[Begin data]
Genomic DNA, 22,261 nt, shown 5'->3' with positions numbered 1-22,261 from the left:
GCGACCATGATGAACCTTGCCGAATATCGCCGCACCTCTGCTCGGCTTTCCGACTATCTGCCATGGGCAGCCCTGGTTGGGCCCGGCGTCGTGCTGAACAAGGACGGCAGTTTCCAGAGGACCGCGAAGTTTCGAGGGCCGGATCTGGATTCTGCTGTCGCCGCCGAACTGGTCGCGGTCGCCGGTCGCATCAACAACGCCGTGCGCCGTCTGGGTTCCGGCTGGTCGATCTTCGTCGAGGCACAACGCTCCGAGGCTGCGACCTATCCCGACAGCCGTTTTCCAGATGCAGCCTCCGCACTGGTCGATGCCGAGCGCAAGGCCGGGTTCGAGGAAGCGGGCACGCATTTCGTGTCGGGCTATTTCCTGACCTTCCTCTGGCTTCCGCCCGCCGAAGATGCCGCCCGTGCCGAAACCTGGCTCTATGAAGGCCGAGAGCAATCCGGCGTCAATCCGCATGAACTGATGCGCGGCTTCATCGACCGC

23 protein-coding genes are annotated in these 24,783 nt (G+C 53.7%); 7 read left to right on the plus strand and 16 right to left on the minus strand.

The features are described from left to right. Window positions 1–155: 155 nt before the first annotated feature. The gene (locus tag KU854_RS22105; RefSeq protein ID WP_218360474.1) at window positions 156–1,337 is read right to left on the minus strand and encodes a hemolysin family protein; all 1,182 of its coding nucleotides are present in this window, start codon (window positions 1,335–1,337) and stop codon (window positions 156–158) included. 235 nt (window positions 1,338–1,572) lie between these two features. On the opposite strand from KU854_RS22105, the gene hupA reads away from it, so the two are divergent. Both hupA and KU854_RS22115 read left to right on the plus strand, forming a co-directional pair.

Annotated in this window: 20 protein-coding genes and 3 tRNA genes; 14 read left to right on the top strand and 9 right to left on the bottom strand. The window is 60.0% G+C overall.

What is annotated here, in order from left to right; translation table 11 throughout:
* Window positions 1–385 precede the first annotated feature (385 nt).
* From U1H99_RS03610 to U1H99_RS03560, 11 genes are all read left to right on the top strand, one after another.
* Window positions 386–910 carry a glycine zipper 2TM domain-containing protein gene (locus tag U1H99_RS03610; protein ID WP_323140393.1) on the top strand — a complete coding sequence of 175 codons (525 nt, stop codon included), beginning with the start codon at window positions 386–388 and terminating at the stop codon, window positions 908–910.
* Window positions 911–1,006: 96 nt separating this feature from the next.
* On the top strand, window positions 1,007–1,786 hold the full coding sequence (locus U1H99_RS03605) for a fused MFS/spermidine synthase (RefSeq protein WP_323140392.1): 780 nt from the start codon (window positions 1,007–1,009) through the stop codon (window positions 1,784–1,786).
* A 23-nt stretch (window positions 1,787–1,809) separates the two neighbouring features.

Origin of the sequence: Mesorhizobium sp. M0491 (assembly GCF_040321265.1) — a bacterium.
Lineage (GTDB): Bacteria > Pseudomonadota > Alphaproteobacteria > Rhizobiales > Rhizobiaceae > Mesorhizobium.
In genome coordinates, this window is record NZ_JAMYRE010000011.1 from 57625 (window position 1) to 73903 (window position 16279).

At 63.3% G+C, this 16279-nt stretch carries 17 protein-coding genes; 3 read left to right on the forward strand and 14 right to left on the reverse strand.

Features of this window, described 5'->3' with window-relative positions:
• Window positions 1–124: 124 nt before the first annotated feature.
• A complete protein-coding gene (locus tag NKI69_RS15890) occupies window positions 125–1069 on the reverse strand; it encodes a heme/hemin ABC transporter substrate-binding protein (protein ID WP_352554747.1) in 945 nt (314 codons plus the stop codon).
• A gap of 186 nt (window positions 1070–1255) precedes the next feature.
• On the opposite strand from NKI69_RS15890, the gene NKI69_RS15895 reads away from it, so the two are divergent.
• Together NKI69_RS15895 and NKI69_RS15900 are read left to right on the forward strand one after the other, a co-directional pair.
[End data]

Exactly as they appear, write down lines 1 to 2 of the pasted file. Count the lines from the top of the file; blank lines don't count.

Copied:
Genomic DNA, 22,261 nt, shown 5'->3' with positions numbered 1-22,261 from the left:
GCGACCATGATGAACCTTGCCGAATATCGCCGCACCTCTGCTCGGCTTTCCGACTATCTGCCATGGGCAGCCCTGGTTGGGCCCGGCGTCGTGCTGAACAAGGACGGCAGTTTCCAGAGGACCGCGAAGTTTCGAGGGCCGGATCTGGATTCTGCTGTCGCCGCCGAACTGGTCGCGGTCGCCGGTCGCATCAACAACGCCGTGCGCCGTCTGGGTTCCGGCTGGTCGATCTTCGTCGAGGCACAACGCTCCGAGGCTGCGACCTATCCCGACAGCCGTTTTCCAGATGCAGCCTCCGCACTGGTCGATGCCGAGCGCAAGGCCGGGTTCGAGGAAGCGGGCACGCATTTCGTGTCGGGCTATTTCCTGACCTTCCTCTGGCTTCCGCCCGCCGAAGATGCCGCCCGTGCCGAAACCTGGCTCTATGAAGGCCGAGAGCAATCCGGCGTCAATCCGCATGAACTGATGCGCGGCTTCATCGACCGC